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Zookeeper beats to death ostrich then blames pony

Joshua Melvin · 27 Jun 2014, 14:09

Published: 27 Jun 2014 14:09 GMT+02:00

When an ostrich was found dead at a zoo in south-western France, workers immediately pointed the finger at one employee in particular.

The member of staff had a reputation for having a cruel streak towards both people and animals, but when confronted over the bird's death he directed the blame elsewhere.

The worker argued the ostrich had clearly been killed by the 38-year-old pony it shared a pen with at the zoo in La Teste-de-Buch, which is near the famed holidaying spot of Arcachon Bay.

But the zoo’s bosses didn’t buy the story and neither did law enforcement, who were brought in to investigate the March 2013 incident, French paper Sud Ouest reported.

Firstly the pony was past the age of bucking with any real force and plus the fatal blows to the bird were on its beak and head, so above the range of the pony’s hooves.  

The prosecutors' case was strengthened when one employee came forward to say they’d not only seen the man beat the bird to death, but had heard him brag about it. Other witnesses backed that version of events. Despite the details contradicting his story, the suspect, who has not been named, continued to claim innocence.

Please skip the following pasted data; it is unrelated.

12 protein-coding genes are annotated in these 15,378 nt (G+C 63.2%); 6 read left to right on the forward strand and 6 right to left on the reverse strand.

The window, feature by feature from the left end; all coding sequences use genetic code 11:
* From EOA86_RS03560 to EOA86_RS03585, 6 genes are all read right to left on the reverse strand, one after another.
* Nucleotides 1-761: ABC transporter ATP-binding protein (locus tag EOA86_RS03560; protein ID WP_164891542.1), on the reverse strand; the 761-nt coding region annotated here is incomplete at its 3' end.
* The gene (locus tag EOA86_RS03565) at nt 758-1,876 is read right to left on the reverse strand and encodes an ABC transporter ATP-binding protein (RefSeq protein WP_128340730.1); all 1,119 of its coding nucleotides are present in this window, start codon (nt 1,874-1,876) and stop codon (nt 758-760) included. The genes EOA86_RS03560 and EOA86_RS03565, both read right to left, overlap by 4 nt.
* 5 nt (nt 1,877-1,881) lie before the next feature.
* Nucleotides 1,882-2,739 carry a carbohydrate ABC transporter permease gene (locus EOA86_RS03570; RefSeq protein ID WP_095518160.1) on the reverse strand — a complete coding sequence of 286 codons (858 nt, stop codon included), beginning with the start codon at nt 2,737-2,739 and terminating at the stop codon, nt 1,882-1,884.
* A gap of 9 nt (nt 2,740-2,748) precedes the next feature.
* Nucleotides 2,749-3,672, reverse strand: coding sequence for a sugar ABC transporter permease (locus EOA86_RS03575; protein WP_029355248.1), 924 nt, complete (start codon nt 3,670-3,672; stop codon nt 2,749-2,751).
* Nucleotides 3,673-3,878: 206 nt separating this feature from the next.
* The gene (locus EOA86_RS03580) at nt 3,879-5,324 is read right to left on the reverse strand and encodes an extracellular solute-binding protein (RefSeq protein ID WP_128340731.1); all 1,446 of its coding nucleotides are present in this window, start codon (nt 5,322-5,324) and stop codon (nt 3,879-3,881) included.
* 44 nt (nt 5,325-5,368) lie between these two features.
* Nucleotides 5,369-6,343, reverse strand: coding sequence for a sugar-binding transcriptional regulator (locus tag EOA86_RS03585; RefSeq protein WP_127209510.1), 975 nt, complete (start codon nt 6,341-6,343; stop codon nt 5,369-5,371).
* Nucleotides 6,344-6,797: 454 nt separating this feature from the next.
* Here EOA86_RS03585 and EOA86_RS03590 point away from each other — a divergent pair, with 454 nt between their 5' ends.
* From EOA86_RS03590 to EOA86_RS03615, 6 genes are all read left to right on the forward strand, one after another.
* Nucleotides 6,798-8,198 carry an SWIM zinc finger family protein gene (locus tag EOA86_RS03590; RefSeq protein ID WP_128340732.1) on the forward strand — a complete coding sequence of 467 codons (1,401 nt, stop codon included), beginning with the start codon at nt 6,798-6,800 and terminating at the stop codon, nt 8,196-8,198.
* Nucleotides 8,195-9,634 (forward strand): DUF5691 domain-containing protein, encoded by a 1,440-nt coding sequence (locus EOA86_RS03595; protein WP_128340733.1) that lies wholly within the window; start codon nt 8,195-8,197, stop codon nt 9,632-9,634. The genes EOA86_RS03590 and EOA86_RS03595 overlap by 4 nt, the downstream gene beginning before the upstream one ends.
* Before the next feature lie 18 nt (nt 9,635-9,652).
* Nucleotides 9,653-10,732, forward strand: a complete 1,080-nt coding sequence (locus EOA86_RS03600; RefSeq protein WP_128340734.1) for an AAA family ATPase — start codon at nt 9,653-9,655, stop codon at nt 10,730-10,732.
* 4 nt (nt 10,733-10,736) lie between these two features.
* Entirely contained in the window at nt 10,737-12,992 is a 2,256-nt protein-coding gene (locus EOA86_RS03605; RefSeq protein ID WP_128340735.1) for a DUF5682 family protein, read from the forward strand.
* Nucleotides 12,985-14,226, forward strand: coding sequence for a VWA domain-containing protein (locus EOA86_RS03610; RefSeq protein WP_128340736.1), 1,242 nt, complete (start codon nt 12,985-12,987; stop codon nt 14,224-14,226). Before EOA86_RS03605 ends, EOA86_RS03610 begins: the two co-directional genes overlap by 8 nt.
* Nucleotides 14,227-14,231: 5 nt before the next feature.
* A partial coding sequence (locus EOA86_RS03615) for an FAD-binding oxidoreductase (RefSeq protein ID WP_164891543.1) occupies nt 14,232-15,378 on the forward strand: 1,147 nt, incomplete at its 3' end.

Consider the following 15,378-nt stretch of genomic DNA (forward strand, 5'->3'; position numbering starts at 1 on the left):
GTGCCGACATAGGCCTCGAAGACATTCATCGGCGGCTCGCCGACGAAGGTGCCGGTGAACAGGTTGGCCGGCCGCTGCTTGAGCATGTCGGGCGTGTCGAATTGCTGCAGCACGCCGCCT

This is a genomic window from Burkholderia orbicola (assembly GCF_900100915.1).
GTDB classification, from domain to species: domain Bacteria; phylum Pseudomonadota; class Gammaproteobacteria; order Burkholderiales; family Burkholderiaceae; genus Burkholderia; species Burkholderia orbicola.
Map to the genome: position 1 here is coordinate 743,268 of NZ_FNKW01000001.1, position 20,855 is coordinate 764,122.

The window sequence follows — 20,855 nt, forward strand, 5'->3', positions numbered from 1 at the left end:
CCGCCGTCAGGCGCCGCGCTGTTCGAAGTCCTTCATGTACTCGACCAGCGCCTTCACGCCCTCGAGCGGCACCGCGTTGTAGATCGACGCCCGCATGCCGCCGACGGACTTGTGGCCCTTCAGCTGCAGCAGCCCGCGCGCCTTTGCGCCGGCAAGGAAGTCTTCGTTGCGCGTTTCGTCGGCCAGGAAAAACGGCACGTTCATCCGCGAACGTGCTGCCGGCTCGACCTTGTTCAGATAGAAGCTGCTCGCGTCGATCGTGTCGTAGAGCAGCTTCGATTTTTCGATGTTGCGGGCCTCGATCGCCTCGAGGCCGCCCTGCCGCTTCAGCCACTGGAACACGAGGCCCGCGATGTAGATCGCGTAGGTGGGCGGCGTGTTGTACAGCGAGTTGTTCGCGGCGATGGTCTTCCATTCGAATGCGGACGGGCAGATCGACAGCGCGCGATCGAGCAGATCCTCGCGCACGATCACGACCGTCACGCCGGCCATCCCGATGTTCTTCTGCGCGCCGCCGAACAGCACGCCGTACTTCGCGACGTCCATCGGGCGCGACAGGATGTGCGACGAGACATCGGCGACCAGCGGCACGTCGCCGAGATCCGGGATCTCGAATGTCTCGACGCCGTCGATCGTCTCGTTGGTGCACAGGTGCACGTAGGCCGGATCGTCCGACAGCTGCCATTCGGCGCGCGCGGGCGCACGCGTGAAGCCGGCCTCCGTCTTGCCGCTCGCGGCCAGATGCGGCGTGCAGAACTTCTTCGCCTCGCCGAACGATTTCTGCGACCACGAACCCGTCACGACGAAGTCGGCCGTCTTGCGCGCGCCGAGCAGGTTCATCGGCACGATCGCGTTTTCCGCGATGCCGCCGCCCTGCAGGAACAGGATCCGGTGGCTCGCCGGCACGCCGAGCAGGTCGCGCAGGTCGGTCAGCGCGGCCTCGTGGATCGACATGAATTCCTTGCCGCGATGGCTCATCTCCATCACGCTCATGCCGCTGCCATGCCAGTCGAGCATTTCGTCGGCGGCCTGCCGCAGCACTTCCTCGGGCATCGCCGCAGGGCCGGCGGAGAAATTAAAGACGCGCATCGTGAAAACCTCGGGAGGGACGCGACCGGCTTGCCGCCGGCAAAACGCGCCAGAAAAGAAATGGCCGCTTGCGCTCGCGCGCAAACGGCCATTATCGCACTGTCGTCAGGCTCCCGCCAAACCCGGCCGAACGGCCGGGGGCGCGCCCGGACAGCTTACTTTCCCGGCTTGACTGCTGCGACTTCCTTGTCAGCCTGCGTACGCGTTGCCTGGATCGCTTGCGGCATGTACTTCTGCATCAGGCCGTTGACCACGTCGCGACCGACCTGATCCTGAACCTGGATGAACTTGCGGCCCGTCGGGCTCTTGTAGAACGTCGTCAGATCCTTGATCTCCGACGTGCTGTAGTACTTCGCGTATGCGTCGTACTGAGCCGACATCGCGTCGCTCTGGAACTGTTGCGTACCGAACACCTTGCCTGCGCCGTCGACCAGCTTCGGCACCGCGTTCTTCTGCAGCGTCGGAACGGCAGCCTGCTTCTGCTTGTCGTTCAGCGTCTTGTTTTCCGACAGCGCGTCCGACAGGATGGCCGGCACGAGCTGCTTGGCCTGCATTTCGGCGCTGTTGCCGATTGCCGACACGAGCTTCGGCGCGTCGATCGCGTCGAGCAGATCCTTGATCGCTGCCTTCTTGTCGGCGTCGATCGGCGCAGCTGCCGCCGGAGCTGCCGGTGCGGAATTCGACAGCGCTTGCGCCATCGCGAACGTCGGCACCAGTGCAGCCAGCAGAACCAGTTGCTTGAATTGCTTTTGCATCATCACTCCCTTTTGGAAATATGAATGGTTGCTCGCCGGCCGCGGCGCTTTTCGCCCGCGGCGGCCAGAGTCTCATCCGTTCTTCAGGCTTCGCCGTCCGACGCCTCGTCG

The evidence, however, was enough to convince a judge, who convicted the man this month of animal cruelty but also for workplace harassment, which stemmed from incidents prior to the killing.

The man was sentenced to six months behind bars, four of which were suspended, and ordered to pay €3,000 in damages over the bird’s death. At the start of the criminal case against him the worker was also fired from his job at the zoo which he'd held for 15 years.

In recent months The Local has reported on other bizarre and horrible cases of animal abuse in France.

Earlier this year a farmer’s children discovered the massacre of two dozen sheep in a barn.

And prior to that there was the case of a  man sent to jail for hanging his Lhassa Apso dog after it bit his 2-year-old daughter. The incident mobilized animal protection advocates in France.

Joshua Melvin (joshua.melvin@thelocal.com)

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